Sailing a Northern Misadventure-vessel does not belong on route, says MLA Coons

  • Nov. 23, 2009 10:00 a.m.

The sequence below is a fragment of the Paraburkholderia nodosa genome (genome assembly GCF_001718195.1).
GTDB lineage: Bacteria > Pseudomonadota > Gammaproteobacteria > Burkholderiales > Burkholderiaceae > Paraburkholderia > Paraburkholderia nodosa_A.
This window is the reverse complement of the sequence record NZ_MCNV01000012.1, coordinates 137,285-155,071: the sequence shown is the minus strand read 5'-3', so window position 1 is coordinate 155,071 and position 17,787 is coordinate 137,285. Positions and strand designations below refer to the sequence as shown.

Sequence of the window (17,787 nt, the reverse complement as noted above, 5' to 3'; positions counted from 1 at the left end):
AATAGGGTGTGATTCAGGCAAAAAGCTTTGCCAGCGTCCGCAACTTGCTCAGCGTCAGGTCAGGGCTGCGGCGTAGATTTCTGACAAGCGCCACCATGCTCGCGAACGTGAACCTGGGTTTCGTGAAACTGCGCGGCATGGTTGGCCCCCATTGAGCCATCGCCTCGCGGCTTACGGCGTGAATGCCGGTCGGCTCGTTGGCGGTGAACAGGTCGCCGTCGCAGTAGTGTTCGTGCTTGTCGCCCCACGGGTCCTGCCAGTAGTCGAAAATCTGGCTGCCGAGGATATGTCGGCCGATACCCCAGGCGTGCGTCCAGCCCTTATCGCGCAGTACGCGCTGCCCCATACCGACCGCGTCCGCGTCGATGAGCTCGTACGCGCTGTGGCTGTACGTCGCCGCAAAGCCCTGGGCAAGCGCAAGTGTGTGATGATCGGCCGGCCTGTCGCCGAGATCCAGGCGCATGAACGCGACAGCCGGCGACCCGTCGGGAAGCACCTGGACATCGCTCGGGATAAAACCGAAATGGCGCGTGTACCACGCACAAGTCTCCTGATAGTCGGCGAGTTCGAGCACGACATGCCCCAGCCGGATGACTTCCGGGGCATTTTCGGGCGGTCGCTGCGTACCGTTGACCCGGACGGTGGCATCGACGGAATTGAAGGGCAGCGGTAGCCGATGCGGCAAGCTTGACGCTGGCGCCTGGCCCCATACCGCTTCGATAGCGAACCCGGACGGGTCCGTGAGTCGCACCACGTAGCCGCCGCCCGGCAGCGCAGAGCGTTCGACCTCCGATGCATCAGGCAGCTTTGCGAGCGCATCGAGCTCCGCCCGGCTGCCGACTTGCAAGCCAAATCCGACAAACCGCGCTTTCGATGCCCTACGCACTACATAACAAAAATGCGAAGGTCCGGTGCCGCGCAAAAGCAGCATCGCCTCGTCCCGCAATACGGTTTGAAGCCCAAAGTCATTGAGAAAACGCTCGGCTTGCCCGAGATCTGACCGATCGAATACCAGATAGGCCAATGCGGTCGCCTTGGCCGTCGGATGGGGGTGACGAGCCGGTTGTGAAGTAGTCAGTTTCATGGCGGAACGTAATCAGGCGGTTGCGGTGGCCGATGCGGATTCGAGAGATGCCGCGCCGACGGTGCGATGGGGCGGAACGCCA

By Alex Rinfret–Sunday night’s Prince Rupert to Skidegate ferry sailing turned into a nightmare for passengers after the Northern Adventure got caught in high winds and waves in the middle of Hecate Strait. The ship was stuck in waves as high as 10 metres for several hours, then turned back to Prince Rupert in the early morning, finally docking around 1 pm, 14 hours after it left. At least one passenger, Lee-Al Nelson of Queen Charlotte, said the ship should never have left Prince Rupert Sunday night, given the weather conditions and wind warning. “This was not severe weather, this was a poor judgment call,” said Mr. Nelson, who was returning from a tournament with the Queen Charlotte Secondary girls’ volleyball team and spoke to the Observer Monday afternoon from Rupert’s Crest Hotel. “It almost flipped the boat. I have never felt that before.” Mr. Nelson, who has travelled the Rupert-Skidegate route many times, said this sailing was unlike any other he has been on. The ship left Rupert around 11:10 pm, he said, much to the surprise of many passengers. The first couple of hours were somewhat rough. “At around one o’clock, pandemonium broke loose,” said Mr. Nelson, who was in a cabin during the sailing. “Everything was falling… It was listing, horribly listing.” To add to the confusion, the captain did not make a single announcement about the situation until the early morning, when he announced that the ship would return to Prince Rupert, Mr. Nelson said. The return to Rupert took much longer than usual because the ship could only use one engine, he said. “The girls were traumatized,” Mr. Nelson said. “People were crying.” Talk among the passengers was that seven crew members had been hurt, four crew rooms had been flooded and four vehicles were damaged, he added. When the ferry docked in Rupert, the passengers were told to get off and go to the terminal, he said. At the terminal, he said, ferries staff blamed the incident on weather and said passengers had two options: to get a refund or rebook their trip. Staff did not offer the traumatized passengers any compensation for accommodation or food. Mr. Nelson said he spoke up in the terminal, disputing the idea that the entire incident was the fault of unexpected weather conditions. “This is a captain who left when he shouldn’t have left and put people’s lives in danger,” he told terminal staff and passengers. Mr. Nelson said there was no response from staff, but he felt he had to say something. Grade 11 student Kelsey Lore, a member of the volleyball team, said the trip was absolutely terrifying and she could not imagine getting back on the ferry. “We could hear the vehicles crashing together downstairs, and we could hear all the dishes breaking,” she said. “The gift shop was absolutely ruined, everything had fallen over… The cash register was smashed on the ground.” Ms Lore said she is hoping that BC Ferries will fly the team back. “Everybody is freaked out,” she said. “I’m scared to go on the ferry tonight. I don’t think it will be fixed and it’s supposed to be stormy tonight.” Tory Roberts, another member of the volleyball team, said she started crying once she got off the Northern Adventure and was in the terminal, and so did several other passengers. “Once we were off the boat I bawled and freaked,” she said from Prince Rupert this afternoon. “I am exhausted and I’m upset about missing school… I am not getting back on that boat, I will have hysterics.” BC Ferries spokesperson Deborah Marshall said two crew members were injured in the sailing, one bumping his knee and one bumping his head, and there was some minor damage to vehicles. She said the captain headed out into Hecate Strait, then decided between 3 and 4 am that the weather was too rough to continue. The ferry held its position until 8 or 9 am, then headed back to Prince Rupert, she said. “The winds were worse than what was predicted,” she said of the decision to head out despite a wind warning. “They were hoping for a break in the weather.” The wind early Monday morning was over 60 knots, she said. Meanwhile, North Coast MLA Gary Coons said he’d heard up to seven crew members had been injured and that he was worried about whether the Northern Adventure is really the right ship for Hecate Strait. BC Ferries purchased the ship second-hand after the Queen of the North sank and it started serving the north coast in 2007, mostly on the Port Hardy-Prince Rupert route. However, this is its first winter season as the regular Rupert-Skidegate vessel. “I keep bringing up that we shouldn’t even have this vessel in our waters,” Mr. Coons said. “It’s not meant for us, it’s meant for the Mediterranean.”

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